Image credit: Andrew Chafin (Norm Hall/Getty Images)
The Athletics moved aggressively to add to their bullpen mix Monday night, nearing a deal to acquire LHP Andrew Chafin from the Cubs.
Chafin, 31, was considered one of the better relief arms on the market this July. Oakland will send back OF Greg Deichmann and RHP Daniel Palencia, two of its 20 best prospects.
Oakland has won the AL West each of the last two seasons, due in part because it had a top-five bullpen in baseball in each of those seasons. But the A’s predictably saw a bit of an exodus of relievers this offseason in free agency, headlined by all-star closer Liam Hendriks, and the bullpen has backed up somewhat in 2021, ranking 10th in ERA and 20th in fWAR. It didn’t help that offseason acquisition Trevor Rosenthal was beset by injuries almost immediately and underwent hip surgery in July.
Chafin joins a group that’s a bit long in the tooth — LHP Jake Diekman (34), Sergio Romo (38) and RHP Yusmeiro Petit (36) all log high-leverage innings in Oakland — and will play a vital role in helping Oakland stay competitive in the American League playoff picture. The A’s currently sit 5.5 games behind the Astros in the AL West and occupy the second Wild Card spot, just 1.5 games ahead of a surging Mariners team that just took three of four them.
This is the second consecutive deadline deal for Chafin. Chicago acquired the lefty last August via the D-backs during the truncated 2020 season, and his 2.06 ERA is tied for eighth-best among all qualified National League relievers this year. Chafin is under team control through 2021 and has a $5.25 million mutual option for 2022.
Notable midseason bullpen acquisitions are becoming the norm in Oakland. The A’s Oakland Diekman in a July deal with the Royals two years ago and he has since become one of manager Bob Melvin’s most trusted bullpen options. The year prior, Oakland added RHP Jeurys Familia for the stretch run.
Greg Deichmann, OF
Deichmann, who was set to rank No. 7 on the A’s midseason Top 30 Prospects list, has been a bit of a confounding prospect in Oakland. Injuries dating back to his final year at LSU in 2017 delayed his development, explaining why he’s just now getting regular Triple-A reps at 26 years old. When healthy, he’s shown easy plus raw power from the left side, highlighted by a memorable 2019 Arizona Fall League showing in which he ambushed pitchers to the tune of nine homers in 23 games. But Deichmann didn’t get to that power in games as much as one might expect, hampered by a strikeout rate that hovered around 30% in 2018 and 2019. Deichmann took steps to alleviate the swing-and-miss concerns this year, shortening his swing and tightening his approach at Triple-A Las Vegas. The result was a surging walk rate (19.1%) and a much more palatable strikeout rate (23%). Now the question is how frequently he’ll get to that power. He’s been productive, hitting .300/.432/.449, but not as powerful as you’d expect, hitting just four homers. Deichmann has a strong arm and adequate speed, and can capably handle right field.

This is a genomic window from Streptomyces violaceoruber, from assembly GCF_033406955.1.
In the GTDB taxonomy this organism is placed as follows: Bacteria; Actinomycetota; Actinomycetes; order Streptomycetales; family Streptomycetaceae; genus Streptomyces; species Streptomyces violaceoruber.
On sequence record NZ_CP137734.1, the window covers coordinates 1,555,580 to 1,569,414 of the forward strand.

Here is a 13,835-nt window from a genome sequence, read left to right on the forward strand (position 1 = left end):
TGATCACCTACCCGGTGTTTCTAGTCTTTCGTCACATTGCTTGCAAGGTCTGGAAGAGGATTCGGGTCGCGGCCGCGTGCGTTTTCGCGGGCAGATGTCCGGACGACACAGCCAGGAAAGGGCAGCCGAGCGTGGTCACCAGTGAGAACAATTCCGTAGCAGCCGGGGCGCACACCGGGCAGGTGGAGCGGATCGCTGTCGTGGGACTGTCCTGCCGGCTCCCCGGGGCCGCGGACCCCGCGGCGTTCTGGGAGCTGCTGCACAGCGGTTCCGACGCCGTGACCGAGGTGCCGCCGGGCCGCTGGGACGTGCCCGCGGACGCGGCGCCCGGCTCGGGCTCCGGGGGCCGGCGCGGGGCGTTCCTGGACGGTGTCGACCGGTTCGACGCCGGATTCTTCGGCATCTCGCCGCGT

Daniel Palencia, RHP
Palencia emerged from unknown to one of Oakland’s most intriguing pitching prospects this year and was set to rank No. 19 on their midseason Top 30. Already 21, the A’s signed Palencia out of Venezuela last February but didn’t see him in action until this spring because of the 2020 shutdown. Palencia arrived throwing gas, touching triple digits in extended spring training before quickly getting promoted to Low-A Stockton, where he was used as a starting pitcher in two and three inning increments. He’s sturdily built at 5-foot-10 with a strong lower half that allows him to unleash a fastball that sits 97-99 and has impressive late life. So far, Palencia has been a fastball-heavy pitcher, but he does show feel for a curveball, throwing it with inconsistent depth and command. He also has an 89-91 fading changing but uses it sparingly. Because of the raw secondaries and a longer arm action, some expect Palencia to one day become a reliever, but the A’s believed the ingredients were there to remain a starting pitcher and even potentially had plans to introduce a cutter in the near future. Palencia is clearly quite raw, but the fastball and arm strength cannot be ignored.
Andrew Chafin, LHP
Chafin’s deftly minimized hard contact all season, yielding an average exit velocity (86.2 mph) and expected slugging percentage (.285) that places him in the 92nd percentile or better across baseball. Chafin isn’t an overpowering lefty arm, operating with a low-90s sinker and four-seam fastball, as well as a low-80s slider that batters are hitting .045 against so far this year. He’s throwing his sinker 46% of the time this year, the most since he solidified himself as a big league relief option in 2015 and 2016.